Last week, controversy arose in Quebec regarding a Muslim woman from Egypt, who expected her French language class for new immigrants to make special accommodations for her. Dressed in full niqab with only slits for her eyes, she was not able to fully participate in the learning. The instructor’s approach involved helping students with pronunciation by watching the movements of their mouths; when asked to remove the veil covering her mouth, the woman refused.
She insisted on giving her presentations from the back of the classroom (with her back to the class) in order to avoid visual contact with the three male students in the room. She also asked the men to move away from her when they were too close for her comfort. When there were one-on-one exercises, she would only work with the female instructor.
Eventually, the school and the Quebec government had had enough. The woman was given the ultimatum to remove the veil covering her mouth to expose her face, or leave. She quit. Then she launched a human-rights complaint against the province.
She says that she wears the veil for religious reasons and is being treated unfairly. The province says that when a person receives public services, they must do it with their face uncovered. A barrier on the face inhibits integration.
The woman is deeply offended. She says her right to religious freedom has been violated.
This kind of debate is not new in our country and certainly not in the province of Ontario. Toronto is one of the most multi-cultural cities in the world, with more languages spoken here than anywhere else. We welcome immigrants and we have much to gain from having such a diverse population. We learn about different customs and traditions, different viewpoints, and different societies. Despite cultural and religious differences, new immigrants are just like us in many ways; they care about similar things: their faith, family, community, the environment, health, and education. They enrich our communities and teach us tolerance.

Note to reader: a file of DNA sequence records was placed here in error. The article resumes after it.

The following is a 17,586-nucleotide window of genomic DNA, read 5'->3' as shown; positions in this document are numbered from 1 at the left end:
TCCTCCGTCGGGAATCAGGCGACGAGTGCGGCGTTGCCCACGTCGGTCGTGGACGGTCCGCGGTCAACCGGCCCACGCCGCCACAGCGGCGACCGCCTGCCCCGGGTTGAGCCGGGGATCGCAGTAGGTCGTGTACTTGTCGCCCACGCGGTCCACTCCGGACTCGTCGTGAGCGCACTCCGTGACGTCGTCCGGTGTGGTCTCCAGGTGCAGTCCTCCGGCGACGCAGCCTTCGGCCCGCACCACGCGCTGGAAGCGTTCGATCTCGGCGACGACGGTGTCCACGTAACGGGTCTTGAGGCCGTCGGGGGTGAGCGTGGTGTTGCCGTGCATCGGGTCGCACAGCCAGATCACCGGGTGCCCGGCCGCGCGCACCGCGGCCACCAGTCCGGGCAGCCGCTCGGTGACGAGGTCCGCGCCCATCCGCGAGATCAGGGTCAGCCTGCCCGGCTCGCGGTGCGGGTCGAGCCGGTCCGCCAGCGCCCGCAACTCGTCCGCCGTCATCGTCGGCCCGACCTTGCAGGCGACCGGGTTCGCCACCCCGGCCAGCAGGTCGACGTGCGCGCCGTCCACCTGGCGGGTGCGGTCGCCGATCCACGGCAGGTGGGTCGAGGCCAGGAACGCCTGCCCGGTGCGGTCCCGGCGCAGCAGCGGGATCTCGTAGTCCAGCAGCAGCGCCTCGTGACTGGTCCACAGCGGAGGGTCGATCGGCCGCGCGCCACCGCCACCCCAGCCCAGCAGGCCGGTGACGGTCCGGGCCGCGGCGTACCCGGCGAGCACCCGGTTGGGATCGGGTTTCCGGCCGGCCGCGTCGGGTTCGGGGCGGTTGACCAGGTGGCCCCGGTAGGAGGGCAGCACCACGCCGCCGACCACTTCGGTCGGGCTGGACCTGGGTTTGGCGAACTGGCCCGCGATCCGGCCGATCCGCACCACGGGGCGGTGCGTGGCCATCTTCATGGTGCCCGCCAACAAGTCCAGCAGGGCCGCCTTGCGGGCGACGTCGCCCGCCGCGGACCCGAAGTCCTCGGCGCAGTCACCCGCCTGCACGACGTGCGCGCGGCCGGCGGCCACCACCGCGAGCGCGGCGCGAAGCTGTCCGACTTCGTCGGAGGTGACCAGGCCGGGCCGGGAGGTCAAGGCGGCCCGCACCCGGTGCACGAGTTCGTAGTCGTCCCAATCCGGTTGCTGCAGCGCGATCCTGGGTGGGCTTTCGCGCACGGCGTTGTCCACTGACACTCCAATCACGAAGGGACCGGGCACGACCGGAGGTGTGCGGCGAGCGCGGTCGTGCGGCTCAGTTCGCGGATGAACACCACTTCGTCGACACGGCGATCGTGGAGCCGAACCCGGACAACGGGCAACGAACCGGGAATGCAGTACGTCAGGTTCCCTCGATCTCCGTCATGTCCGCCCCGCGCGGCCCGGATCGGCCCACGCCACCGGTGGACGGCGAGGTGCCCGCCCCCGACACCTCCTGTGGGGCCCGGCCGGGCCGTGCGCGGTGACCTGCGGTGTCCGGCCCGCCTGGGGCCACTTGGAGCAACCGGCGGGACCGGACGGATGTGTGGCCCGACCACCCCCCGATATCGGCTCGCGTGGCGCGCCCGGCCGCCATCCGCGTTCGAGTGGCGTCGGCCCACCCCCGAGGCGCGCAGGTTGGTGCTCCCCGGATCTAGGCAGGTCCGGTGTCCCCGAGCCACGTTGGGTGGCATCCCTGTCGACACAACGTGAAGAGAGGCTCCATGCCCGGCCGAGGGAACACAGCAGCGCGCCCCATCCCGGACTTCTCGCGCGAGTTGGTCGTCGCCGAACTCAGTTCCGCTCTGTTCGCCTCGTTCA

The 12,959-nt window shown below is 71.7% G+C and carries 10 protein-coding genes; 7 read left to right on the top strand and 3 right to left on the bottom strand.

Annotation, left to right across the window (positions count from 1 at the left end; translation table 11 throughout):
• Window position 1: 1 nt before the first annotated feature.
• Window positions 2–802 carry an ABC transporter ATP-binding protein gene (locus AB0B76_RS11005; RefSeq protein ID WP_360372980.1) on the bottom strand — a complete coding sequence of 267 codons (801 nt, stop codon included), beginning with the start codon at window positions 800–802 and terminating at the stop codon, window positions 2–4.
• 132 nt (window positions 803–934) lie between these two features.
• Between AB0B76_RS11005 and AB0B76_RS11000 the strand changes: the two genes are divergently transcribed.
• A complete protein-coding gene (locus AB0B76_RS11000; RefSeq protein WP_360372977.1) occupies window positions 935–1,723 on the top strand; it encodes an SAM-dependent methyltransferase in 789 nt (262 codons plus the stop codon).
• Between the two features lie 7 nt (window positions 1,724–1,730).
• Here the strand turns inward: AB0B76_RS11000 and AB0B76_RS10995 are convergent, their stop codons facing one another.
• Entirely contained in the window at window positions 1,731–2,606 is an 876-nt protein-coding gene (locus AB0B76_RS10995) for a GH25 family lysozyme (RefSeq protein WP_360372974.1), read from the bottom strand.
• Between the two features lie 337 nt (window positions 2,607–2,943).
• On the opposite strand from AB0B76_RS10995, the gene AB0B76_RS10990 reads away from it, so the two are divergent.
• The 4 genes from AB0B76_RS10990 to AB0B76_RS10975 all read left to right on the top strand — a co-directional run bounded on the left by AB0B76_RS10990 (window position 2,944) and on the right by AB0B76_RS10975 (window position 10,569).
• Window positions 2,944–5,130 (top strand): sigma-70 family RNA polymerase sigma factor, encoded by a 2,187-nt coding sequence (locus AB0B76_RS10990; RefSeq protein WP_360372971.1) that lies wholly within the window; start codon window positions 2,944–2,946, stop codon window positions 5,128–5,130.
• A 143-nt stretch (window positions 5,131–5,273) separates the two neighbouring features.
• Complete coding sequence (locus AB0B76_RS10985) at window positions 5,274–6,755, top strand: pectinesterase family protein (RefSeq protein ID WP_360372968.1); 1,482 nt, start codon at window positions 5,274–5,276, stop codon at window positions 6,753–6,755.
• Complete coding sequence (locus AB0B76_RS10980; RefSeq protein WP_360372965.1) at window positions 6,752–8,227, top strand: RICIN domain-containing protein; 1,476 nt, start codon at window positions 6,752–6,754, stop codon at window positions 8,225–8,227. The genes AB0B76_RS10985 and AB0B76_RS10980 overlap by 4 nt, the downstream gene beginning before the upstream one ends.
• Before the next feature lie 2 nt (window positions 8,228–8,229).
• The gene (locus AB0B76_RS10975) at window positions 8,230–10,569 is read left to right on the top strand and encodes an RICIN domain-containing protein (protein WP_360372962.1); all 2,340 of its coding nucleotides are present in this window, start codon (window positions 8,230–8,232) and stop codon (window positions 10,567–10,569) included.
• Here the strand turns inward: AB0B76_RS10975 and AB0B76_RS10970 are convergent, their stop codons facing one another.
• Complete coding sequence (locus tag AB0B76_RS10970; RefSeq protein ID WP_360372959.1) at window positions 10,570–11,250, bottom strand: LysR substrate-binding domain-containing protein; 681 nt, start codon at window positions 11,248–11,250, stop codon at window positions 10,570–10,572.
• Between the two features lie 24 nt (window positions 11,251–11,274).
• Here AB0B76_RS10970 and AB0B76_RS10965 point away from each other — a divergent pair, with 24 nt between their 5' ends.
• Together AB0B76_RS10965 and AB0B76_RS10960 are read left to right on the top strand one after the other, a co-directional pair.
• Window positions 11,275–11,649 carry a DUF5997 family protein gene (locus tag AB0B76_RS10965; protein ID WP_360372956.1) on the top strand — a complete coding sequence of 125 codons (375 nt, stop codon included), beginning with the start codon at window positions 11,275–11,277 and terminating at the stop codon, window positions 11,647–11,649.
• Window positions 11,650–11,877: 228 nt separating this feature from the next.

However...they are guests in this country and they are privileged to be here. As are the rest of us—descendants of past immigrants. Canada is arguably the best country in the world to live in. It is still the land of opportunity and probably offers the greatest future for any immigrant today. Not to say that it is easy to start fresh in a new country. My great-grandparents, my grandparents, and my parents immigrated to Canada from Hungary after the Second World War and they had their share of tribulation.
Leaving their much loved homeland behind, with no knowledge of French or English, they had to rebuild their lives from scratch. Did they ever demand special privileges to accommodate their customs? Of course not. They were grateful to be here and were determined to integrate as quickly as possible.
They did what they needed to do—learned the language, got menial jobs to start with (although they were all professionals back in Hungary), and developed friendships with local people. Naturally they were homesick and missed their old pre-war life, and they had to adjust to strange new things like Wonderbread, which my grandmother thought tasted like paper.
They never took this country for granted and they appreciated the generosity and gracious welcome extended to them. Race and religion may not have been issues, but they still had many challenges to overcome.
Canada is a secular nation that accommodates and tolerates private religious practices of all kinds. But when these customs interfere with public affairs and infringe on the rights of others, isn’t it taking the privilege too far?
A few years ago, John Tory lost his run for premier of Ontario because he was advocating public funding for private religion-based schools. Ontarians did not jump onto his platform. Why? Because we don’t believe in promoting segregation. We respect all peaceful religions and we understand the need to maintain a cultural identity, but there is a limit. If immigrants do not want to be shut out by their newfound home, then likewise, they should not shut out those who have welcomed them into their fold, including male teachers, male students and any other person who offers goodwill. The Egyptian woman has three children; what are their chances of assimilating?
If the tables were turned and a Western woman was to emigrate to the Middle East, how would she be treated?
Here is an excerpt from a piece by contributing editor of Vanity Fair, Judy Bachrach, from her article Twice Branded: Western Women in Muslim Lands:
Western women who find themselves in the Middle East come in for their own fair share of daily insults, owing to their double deficit as women and foreigners. Every step outside the home or hotel is an invitation to a carefully directed barrage of verbal assaults, their components familiar and unvarying: vulgar and offensive remarks, leers and snickers, the occasional shove, all accompanied by grins of triumph.
Furthermore, Bachrach had this to say about her own experience in Egypt:
Thus it was that my Egyptian experience marked the only time in my life when the acquisition of the rudiments of a foreign language, far from making life more comfortable, actually ignited rage. The more Arabic we learned, the more xenophobic and sexually explicit trash talk we understood. There was a lot of it around (except, significantly, when we were escorted by our husbands).
Perhaps the Egyptian woman should reconsider her complaint, and think twice about how she has been treated in Canada. If she still feels slighted, she can always go back to her own country, where women have few, if any, rights at all.